U.S. No Longer Global Growth Driver

Posted by Vident Financial on 7/5/22 10:12 AM

After World War II, the U.S. was almost half of global economic output. Now it's about a fourth. It's not that the U.S. didn't grow, it's just that the rest of the world grew faster.

It should come as no surprise that the U.S. is no longer such a large percentage of the global economy - looking at the last 2,000 years of economic history, China was the largest economy in the world for about 1,870 of those years, only being surpassed by the U.S. after our own civil war. India was 2nd, behind China and ahead of the U.S. for the vast majority of those years as well. The American economic colossus after the war was the historical anomaly, and our shrinking share is a regression to the mean of normal history.

As you can see in the chart below, which shows world GDP in comparison with U.S. GDP since 1960, that declining share came in fits and starts.

(Source: Source: Federal Reserve Bank of St. Louis, as of 1-1-2020.)

The deregulation of China in the 1970s was a major inflection point. The bursting of the tech bubble and the following recession in 2001 was also a similar shift, though the European Debt Crisis that began in 2010 and its aftermath slowed the relative decline a bit. But, even if somewhat unevenly, the U.S. has been fading into a more normal relationship with the world. Since earnings growth tends to correlate over the long run with GDP growth, investors should not ignore this.

This means that investors cannot tap into the whole world growth story by just investing in the U.S. Year after year, more and more of the economic value created by the human race is created by non-Americans. This is another blow against the investment fallacy known as ‘home bias’ (more about that here and here).

However, the global GDP story, is not just about allocating investment options beyond the U.S., it's also about how to allocate the non-U.S. assets between different nations. The Vident Core International Equity Index™ tends to be overweight emerging markets and Asia compared to cap-weighted indices, which tend to focus more on Europe and developed markets. We believe this gives the Vident index a growth advantage, which you can see in the chart below. This shows that the average growth rate for the Vident index was higher than that of a comparison benchmark, the Morningstar Global Markets ex-U.S. (if both of these numbers seem relatively low, you can thank recent COVID-19 disruptions):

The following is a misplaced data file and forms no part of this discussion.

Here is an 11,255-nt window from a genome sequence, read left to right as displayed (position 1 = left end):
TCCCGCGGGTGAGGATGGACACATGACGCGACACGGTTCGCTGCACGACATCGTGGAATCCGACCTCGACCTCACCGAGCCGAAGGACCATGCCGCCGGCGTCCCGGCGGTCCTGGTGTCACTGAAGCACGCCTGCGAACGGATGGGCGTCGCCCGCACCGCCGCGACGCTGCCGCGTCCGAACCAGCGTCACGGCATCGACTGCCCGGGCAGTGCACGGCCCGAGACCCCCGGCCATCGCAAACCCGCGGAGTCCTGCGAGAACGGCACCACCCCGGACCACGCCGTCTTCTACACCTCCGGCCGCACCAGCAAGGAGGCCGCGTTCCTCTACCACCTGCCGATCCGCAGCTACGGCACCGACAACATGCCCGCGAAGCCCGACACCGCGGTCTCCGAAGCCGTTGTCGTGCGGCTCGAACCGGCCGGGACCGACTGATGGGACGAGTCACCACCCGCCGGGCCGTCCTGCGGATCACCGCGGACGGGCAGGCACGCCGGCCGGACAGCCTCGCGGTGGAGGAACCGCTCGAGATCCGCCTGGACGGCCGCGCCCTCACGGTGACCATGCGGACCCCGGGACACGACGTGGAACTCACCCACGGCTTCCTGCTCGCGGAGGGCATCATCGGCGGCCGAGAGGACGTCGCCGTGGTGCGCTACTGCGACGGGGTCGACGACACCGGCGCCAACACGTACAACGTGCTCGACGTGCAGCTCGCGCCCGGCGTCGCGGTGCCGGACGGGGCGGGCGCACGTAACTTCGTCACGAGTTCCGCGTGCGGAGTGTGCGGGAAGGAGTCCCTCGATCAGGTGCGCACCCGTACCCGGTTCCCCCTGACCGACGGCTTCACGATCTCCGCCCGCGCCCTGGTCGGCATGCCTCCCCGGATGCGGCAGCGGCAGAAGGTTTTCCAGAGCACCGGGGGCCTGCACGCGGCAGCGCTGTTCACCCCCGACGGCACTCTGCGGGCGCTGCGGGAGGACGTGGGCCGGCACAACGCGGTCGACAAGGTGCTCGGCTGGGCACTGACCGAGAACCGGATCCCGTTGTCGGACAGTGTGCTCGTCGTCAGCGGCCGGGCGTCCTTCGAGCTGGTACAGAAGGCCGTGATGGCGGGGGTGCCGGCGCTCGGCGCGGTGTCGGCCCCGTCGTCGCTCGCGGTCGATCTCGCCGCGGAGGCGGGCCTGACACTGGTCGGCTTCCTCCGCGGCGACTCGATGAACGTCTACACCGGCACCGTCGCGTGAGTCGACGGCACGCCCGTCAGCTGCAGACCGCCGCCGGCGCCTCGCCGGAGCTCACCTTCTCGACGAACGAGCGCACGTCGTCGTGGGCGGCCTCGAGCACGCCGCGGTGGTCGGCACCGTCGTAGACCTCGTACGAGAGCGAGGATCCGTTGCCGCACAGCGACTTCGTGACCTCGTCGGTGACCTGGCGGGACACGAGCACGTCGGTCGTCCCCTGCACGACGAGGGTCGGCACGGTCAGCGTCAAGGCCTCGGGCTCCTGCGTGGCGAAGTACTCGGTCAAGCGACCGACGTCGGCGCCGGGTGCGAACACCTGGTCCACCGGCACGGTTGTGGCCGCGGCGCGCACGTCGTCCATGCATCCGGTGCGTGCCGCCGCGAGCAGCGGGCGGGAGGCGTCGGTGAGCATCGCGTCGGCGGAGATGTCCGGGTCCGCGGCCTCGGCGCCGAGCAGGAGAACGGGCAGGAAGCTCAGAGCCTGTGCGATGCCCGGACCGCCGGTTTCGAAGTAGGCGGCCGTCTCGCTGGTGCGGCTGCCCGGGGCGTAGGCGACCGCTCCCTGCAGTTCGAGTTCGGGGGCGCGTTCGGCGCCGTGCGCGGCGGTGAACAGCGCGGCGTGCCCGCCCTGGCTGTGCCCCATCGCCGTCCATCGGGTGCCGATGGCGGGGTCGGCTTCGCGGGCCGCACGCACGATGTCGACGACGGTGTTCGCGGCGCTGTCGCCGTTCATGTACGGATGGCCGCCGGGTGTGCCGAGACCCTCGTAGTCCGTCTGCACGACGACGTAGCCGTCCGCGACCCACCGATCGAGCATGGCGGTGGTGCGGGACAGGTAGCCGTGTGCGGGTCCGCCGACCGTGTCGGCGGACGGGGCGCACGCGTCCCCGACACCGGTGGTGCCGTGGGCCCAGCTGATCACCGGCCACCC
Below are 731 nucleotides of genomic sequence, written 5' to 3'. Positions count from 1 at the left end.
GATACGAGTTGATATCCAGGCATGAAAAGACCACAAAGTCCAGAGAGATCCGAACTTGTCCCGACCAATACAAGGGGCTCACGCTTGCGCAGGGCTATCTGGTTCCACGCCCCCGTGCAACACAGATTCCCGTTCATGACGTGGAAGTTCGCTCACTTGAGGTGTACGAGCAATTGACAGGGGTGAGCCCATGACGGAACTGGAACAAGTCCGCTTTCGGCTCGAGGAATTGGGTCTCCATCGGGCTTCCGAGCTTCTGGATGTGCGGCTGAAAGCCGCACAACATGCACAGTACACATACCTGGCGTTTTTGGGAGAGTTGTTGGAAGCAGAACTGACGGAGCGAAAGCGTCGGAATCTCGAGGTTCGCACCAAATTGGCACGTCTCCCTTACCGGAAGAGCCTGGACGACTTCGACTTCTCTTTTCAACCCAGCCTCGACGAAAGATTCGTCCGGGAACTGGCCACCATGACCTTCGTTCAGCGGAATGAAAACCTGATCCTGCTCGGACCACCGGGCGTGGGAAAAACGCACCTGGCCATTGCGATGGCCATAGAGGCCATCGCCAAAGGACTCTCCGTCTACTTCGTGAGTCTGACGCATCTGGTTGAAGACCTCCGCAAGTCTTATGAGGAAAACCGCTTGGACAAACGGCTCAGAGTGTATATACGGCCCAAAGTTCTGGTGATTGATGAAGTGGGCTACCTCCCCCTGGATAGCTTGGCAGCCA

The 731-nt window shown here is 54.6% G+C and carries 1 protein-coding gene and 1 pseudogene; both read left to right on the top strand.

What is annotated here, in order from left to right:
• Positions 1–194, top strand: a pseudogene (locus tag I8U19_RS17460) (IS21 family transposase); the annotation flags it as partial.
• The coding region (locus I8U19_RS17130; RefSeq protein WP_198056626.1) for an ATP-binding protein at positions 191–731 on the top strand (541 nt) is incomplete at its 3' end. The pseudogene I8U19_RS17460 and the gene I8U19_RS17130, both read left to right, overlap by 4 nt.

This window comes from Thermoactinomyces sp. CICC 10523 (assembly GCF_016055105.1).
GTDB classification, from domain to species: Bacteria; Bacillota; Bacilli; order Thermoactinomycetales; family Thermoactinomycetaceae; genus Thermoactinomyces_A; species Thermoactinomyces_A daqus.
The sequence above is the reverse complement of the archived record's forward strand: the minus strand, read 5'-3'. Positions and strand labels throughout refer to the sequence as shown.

(Source: Bowyer Research, as of 12-31-21, most recently available. VIEQX and Morningstar Global Markets ex-U.S. Index holdings as of 3-31-22. An investor cannot invest directly in an index.)

It has seldom been smart to bet against the U.S. entirely, but it's not a smart bet to limit one's index construction to only 1/4th of the world, especially when that 1/4th is having trouble keeping up with much of what is going on in the emerging parts of the rest of the world. We think it’s wise for portfolios with a long time horizon to consider moving some allocations from lower growth indices to higher growth ones.

Index Definitions:

The Vident Core International Equity IndexTM is a strategy seeking to balance risk across developed and emerging countries and emphasize those with favorable conditions for growth.

The Morningstar Global Markets ex-U.S. Index measures the performance of the stocks located in the developed and emerging countries across the world (excluding the United States) as defined by Morningstar.

An investor cannot invest directly in an index.

The opinions expressed herein are those of Vident Financial at the time of publication and are subject to change. This document does not constitute advice or a recommendation or offer to sell or a solicitation to deal in any security or financial product. It is provided for information purposes only and on the understanding that the recipient has sufficient knowledge and experience to be able to understand and make their own evaluation of the information described herein, any risks associated therewith and any related legal, tax, accounting or other material considerations. Recipients should not rely on this material in making any future investment decision.

Investors cannot invest directly in an index. Indexes are not managed and do not reflect management fees and transaction costs that are associated with some investments. Past performance does not guarantee future results.